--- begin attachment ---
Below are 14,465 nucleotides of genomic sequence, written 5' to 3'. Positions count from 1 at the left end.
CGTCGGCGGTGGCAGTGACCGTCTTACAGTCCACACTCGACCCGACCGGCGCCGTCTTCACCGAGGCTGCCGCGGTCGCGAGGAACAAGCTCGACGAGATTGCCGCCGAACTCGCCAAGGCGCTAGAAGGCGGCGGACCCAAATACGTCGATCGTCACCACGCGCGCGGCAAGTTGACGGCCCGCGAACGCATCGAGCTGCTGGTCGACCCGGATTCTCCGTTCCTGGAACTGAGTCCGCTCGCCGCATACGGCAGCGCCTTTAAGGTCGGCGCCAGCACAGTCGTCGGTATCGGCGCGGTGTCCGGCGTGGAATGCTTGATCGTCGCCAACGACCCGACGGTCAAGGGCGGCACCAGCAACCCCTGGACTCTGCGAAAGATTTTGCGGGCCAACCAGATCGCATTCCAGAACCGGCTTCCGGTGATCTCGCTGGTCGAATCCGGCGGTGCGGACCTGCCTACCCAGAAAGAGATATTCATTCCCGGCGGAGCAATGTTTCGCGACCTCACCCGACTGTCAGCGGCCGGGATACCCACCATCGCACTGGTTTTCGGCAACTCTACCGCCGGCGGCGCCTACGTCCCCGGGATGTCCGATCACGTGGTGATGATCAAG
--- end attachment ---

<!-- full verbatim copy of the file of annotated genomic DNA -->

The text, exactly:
Below are 14,465 nucleotides of genomic sequence, written 5' to 3'. Positions count from 1 at the left end.
CGTCGGCGGTGGCAGTGACCGTCTTACAGTCCACACTCGACCCGACCGGCGCCGTCTTCACCGAGGCTGCCGCGGTCGCGAGGAACAAGCTCGACGAGATTGCCGCCGAACTCGCCAAGGCGCTAGAAGGCGGCGGACCCAAATACGTCGATCGTCACCACGCGCGCGGCAAGTTGACGGCCCGCGAACGCATCGAGCTGCTGGTCGACCCGGATTCTCCGTTCCTGGAACTGAGTCCGCTCGCCGCATACGGCAGCGCCTTTAAGGTCGGCGCCAGCACAGTCGTCGGTATCGGCGCGGTGTCCGGCGTGGAATGCTTGATCGTCGCCAACGACCCGACGGTCAAGGGCGGCACCAGCAACCCCTGGACTCTGCGAAAGATTTTGCGGGCCAACCAGATCGCATTCCAGAACCGGCTTCCGGTGATCTCGCTGGTCGAATCCGGCGGTGCGGACCTGCCTACCCAGAAAGAGATATTCATTCCCGGCGGAGCAATGTTTCGCGACCTCACCCGACTGTCAGCGGCCGGGATACCCACCATCGCACTGGTTTTCGGCAACTCTACCGCCGGCGGCGCCTACGTCCCCGGGATGTCCGATCACGTGGTGATGATCAAG